Sexual trauma is so much more common than most of the world believes. Sure, we hear about the #metoo movement, “date-rape,” and high-profile media stories, but what about individuals that never come forward. Those who may not even know what has happened to them.

Every day I speak with individuals, both professionally in practice and personally among friends, who have been directly affected by some form of sexual trauma. In all honesty, I am no exception. My passion for serving those surviving these traumas comes from a place of personal experience. I have suffered, persevered, and overcame very similar, if not the same, difficulties many of you are currently experiencing. I see you; I hear you; I know what that place feels like. Take comfort in the knowledge that freedom from your trauma can be achieved.

What does sexual trauma look like?

What does sexual trauma look like? Such a broad question and one that everyone will answer differently depending on their personal experience. I can’t answer for you, but I can tell you what it looks like for me.

Sexual trauma does not discriminate. Men, women, children, adults, poor, wealthy, it doesn’t matter. It still happens. My sexual trauma began at a young age, and I remember very little from that time-which is normal. Memory blocking or repressed memories are totally normal responses to a traumatic event. Just because it’s normal to block memories, doesn’t mean it’s not terrifying or, at the very least, incredibly frustrating, though, right? Where there would have been memories with friends, family, or school, there is this impenetrable black wall or a series of blurry, questionable images. Afterward, symptoms of anxiety and other disorders began to manifest and interfere with how I was functioning in my daily life.

I went on to college, and it happened again. I became part of the 1 in 5 statistic of females who experienced sexual assault in college. Honestly, it happened more than once. I gave up. I suffered nightmares, a decline in performance in school and relationships, and developed a general distrust of others and a very cynical attitude toward the world. I rejected any attempts to help, and I never came forward. Yep, I never told a soul. I had the same thoughts many of you have had. “Who would believe me? I deserved it, right? If I had just done something differently, it would have never happened. Why am I such an idiot?” It’s so common to blame ourselves for the awful actions of others. I did for a very, very long time until I finally realized (through my own therapy) that I couldn’t take responsibility for that person’s crime. It is not your fault.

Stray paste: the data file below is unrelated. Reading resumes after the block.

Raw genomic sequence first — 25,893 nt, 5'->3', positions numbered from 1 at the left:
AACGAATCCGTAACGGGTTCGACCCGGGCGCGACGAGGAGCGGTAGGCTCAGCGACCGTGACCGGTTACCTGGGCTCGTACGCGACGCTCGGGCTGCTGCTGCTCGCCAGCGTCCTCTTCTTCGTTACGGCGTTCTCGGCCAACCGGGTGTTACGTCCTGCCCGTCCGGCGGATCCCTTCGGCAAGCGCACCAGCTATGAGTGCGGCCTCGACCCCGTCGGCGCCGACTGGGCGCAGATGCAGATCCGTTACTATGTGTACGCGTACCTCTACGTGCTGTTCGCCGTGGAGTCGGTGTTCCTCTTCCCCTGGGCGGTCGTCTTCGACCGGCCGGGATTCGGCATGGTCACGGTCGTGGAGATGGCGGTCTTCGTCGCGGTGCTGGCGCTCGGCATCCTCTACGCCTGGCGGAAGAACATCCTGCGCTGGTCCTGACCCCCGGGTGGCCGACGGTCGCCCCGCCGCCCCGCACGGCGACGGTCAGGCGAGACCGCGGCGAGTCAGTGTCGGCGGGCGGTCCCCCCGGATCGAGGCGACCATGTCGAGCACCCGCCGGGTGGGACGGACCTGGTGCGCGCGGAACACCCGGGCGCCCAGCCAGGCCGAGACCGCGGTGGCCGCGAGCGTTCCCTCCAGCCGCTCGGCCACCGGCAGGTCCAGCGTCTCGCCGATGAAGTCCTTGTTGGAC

How is sexual trauma affecting you now?

Surviving sexual trauma may be causing multiple difficulties in your life today. Two of the most common questions I’ve received in sessions from clients are how they can emotionally connect to their partners and why they cannot enjoy sex. Trust me, I’ve been there.

Sex may feel like a chore or something to rush through and get it over with. The inability to be present during sex and emotionally connect with your partner can further reinforce those infuriating negative beliefs about yourself. Feelings of being less than or worthless are common following sexual trauma, as well as aversions to physical touch or initiation of sexual acts. It’s difficult to explain and definitely not the same for everyone. Still, I can tell you from personal experience, it has felt like a mental wall blocking my ability to desire intimacy when the opportunity presents itself. This can have distancing effects on a relationship and is likely further damaging self-esteem and confidence

Tools that can help- Talking about it

First, it’s ok to talk about it. I didn’t start my journey toward healing until I confided in someone. It just happened to be my therapist at the time because, as I mentioned previously, I trusted basically no one. The simple act of talking about it lifted an enormous burden from my life. I had spoken about it, and nothing terrible happened. This person didn’t know me, but they saw me. It’s absolutely amazing what sharing your story in a safe place can do for your confidence moving forward.

Tools that can help- Journaling

Journaling happens to be one of the most cathartic exercises I’ve utilized as a client and clinician. As a result, I incorporate some form of journaling in the majority of sessions I have now. Journaling can be as simple or complex as you want it to be. Bullet journaling is something I love to use with clients who have little time to sit and write an entire narrative. I’ve witnessed it bring about beautiful changes. Others are more comfortable writing their thoughts as they would write a book, and it’s so powerful to discover what you find yourself putting into words.

Tools that can help- EMDR

Probably one of the most common therapeutic techniques I incorporate into sessions is EMDR therapy. EMDR, (eye movement desensitization and reprocessing therapy) is an evidence-based trauma therapy that targets specific traumatic memories and the negative core beliefs associated with each. Having been both on the receiving and providing side of EMDR therapy, I have only positive things to say. More information about EMDR can be found here.